It's also worth bearing in mind that legitimate businesses are unlikely to offer you a free trial without specifying certain conditions. So if you can't find any terms and conditions, or they're unclear, think twice. If you do have any concerns with how you have shared your payment details or a subscription you have, contact your bank to discuss.

Home buying scams

An unexpected consequence of Covid-19 is that the housing market hasn't slowed down, and home buying scams haven't either.

Typically, the fraudster will impersonate your solicitor and email or call you close to the completion date about a change to their bank details. The aim is to trick you into sending your deposit money to them.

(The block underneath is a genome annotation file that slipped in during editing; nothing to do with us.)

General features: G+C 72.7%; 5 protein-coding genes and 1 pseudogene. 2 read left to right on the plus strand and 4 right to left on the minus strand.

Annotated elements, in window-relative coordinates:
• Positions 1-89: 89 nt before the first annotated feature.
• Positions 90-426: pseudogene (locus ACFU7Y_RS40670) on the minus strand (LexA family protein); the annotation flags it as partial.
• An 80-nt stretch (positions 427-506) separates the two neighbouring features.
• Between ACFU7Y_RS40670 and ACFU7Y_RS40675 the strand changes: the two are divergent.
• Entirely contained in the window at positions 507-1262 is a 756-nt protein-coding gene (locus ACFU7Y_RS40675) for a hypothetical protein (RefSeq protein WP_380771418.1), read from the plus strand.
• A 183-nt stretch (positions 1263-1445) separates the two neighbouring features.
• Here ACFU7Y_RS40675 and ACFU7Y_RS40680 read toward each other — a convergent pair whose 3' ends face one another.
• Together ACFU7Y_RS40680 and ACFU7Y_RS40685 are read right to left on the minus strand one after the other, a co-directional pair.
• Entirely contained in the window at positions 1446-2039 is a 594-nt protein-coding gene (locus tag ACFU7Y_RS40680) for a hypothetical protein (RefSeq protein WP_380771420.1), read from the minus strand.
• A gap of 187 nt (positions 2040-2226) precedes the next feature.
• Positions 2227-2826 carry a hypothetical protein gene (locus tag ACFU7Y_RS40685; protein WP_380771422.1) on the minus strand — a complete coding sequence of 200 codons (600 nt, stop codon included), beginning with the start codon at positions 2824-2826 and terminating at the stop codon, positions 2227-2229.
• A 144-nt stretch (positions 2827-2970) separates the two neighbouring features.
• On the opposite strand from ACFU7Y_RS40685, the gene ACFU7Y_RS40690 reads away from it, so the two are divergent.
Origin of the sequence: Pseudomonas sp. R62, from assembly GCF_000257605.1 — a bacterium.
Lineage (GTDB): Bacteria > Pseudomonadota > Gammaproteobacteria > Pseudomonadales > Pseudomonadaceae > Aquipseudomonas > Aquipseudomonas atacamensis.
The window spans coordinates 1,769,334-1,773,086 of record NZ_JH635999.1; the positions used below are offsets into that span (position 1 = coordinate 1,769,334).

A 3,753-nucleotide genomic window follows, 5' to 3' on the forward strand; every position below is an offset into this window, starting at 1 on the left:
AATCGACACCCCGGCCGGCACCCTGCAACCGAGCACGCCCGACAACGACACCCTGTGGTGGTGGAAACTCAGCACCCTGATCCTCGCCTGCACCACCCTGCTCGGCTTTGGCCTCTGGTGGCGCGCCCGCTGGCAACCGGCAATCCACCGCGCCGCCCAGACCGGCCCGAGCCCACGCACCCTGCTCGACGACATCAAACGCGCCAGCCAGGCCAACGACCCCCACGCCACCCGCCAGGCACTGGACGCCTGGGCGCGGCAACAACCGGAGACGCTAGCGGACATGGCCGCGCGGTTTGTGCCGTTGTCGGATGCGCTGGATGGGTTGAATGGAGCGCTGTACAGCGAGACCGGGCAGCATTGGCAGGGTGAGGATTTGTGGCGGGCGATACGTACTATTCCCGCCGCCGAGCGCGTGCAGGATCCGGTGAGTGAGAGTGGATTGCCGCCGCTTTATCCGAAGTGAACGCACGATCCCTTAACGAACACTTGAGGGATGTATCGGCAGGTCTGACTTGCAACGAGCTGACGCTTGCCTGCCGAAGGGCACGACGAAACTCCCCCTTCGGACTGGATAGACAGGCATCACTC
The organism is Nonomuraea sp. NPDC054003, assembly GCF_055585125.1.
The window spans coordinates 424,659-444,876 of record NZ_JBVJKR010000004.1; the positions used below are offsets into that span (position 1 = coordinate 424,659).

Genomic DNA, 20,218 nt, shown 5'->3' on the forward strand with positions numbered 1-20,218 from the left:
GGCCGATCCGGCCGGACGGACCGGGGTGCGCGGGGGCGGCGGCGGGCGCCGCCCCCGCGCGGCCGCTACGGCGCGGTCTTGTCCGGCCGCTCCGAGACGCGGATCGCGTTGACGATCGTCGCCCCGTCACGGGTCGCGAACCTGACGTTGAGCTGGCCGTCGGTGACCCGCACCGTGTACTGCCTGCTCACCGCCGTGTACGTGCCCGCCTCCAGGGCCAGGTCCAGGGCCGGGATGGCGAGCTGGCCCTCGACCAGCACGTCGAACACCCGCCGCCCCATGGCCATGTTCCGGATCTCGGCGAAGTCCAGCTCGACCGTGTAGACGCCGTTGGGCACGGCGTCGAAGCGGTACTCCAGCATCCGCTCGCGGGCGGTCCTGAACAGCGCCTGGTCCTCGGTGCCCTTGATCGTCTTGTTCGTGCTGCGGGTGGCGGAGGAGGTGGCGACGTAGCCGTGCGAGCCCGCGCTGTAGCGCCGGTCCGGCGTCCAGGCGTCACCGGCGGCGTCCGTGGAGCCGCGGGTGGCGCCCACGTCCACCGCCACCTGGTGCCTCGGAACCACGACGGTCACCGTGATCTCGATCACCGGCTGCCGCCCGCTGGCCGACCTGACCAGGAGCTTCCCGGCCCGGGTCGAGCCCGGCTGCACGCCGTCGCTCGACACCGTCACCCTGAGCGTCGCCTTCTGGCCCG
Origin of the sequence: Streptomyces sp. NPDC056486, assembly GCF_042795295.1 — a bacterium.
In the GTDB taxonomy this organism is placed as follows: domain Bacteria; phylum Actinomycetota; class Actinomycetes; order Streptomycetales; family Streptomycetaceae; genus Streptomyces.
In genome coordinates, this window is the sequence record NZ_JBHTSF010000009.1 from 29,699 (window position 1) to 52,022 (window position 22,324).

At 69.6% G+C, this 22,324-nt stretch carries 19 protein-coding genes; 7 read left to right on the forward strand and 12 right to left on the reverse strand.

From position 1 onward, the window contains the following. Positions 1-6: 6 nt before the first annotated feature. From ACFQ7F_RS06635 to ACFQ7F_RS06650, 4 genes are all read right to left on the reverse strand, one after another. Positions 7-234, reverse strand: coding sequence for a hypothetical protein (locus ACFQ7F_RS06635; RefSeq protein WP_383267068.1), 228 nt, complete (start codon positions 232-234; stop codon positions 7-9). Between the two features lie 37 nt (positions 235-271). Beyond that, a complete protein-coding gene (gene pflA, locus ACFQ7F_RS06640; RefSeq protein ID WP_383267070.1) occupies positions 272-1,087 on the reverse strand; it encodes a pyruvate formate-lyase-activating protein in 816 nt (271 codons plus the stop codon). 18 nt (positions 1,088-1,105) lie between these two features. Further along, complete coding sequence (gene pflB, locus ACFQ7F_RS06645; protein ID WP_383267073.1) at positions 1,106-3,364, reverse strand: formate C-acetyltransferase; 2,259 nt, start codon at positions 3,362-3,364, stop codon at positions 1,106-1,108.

If this happens to you, don't chance it. It's unlikely that a solicitor would make sudden, last-minute changes. So phone them up and double-check the details before you transfer the money.

Nobody is "too smart to fall for it"

Scammers are professionals. It's their job to try and deceive you. And, sadly, sometimes they succeed.

But you can take steps to help protect yourself from their tricks.

Look out for unexpected emails, texts, or calls, and don't be afraid to question strange requests. If you're dealing with a legitimate organisation, they'll be more than happy to address your concerns.

And if you think you've been the victim of a scam, know you're not alone:

Have a family member or friend you think would benefit from reading this? Pass it on.

We also recommend reading these


  • Article dated 17 April 2020 "Google blocking 18m coronavirus scam emails every day"
  • Report "2021 State of the Phish Report"
  • Report "Fraud - The Facts 2021"

If you think you might be the victim of a scam or fraud involving any of your Chase accounts, please contact us right away.